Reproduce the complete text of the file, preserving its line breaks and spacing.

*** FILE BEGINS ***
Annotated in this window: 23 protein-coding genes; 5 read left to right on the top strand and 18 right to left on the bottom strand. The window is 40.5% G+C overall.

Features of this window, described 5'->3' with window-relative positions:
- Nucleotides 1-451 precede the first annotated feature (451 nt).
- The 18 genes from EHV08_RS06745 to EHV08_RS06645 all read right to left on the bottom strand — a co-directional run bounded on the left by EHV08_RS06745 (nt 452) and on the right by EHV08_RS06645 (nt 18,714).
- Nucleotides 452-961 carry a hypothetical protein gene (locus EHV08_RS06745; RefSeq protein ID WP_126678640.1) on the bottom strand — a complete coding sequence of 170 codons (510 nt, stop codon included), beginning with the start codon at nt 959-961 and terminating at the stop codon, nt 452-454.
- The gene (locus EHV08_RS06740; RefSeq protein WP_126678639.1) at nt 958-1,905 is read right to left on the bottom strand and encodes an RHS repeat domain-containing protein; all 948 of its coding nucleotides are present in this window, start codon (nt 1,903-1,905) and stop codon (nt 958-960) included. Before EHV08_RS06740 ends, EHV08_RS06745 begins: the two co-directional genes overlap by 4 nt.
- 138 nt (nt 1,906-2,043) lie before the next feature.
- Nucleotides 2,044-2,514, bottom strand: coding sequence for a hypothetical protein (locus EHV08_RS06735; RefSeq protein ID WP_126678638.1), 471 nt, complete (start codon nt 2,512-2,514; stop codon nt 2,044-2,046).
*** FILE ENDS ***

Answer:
Annotated in this window: 23 protein-coding genes; 5 read left to right on the top strand and 18 right to left on the bottom strand. The window is 40.5% G+C overall.

Features of this window, described 5'->3' with window-relative positions:
- Nucleotides 1-451 precede the first annotated feature (451 nt).
- The 18 genes from EHV08_RS06745 to EHV08_RS06645 all read right to left on the bottom strand — a co-directional run bounded on the left by EHV08_RS06745 (nt 452) and on the right by EHV08_RS06645 (nt 18,714).
- Nucleotides 452-961 carry a hypothetical protein gene (locus EHV08_RS06745; RefSeq protein ID WP_126678640.1) on the bottom strand — a complete coding sequence of 170 codons (510 nt, stop codon included), beginning with the start codon at nt 959-961 and terminating at the stop codon, nt 452-454.
- The gene (locus EHV08_RS06740; RefSeq protein WP_126678639.1) at nt 958-1,905 is read right to left on the bottom strand and encodes an RHS repeat domain-containing protein; all 948 of its coding nucleotides are present in this window, start codon (nt 1,903-1,905) and stop codon (nt 958-960) included. Before EHV08_RS06740 ends, EHV08_RS06745 begins: the two co-directional genes overlap by 4 nt.
- 138 nt (nt 1,906-2,043) lie before the next feature.
- Nucleotides 2,044-2,514, bottom strand: coding sequence for a hypothetical protein (locus EHV08_RS06735; RefSeq protein ID WP_126678638.1), 471 nt, complete (start codon nt 2,512-2,514; stop codon nt 2,044-2,046).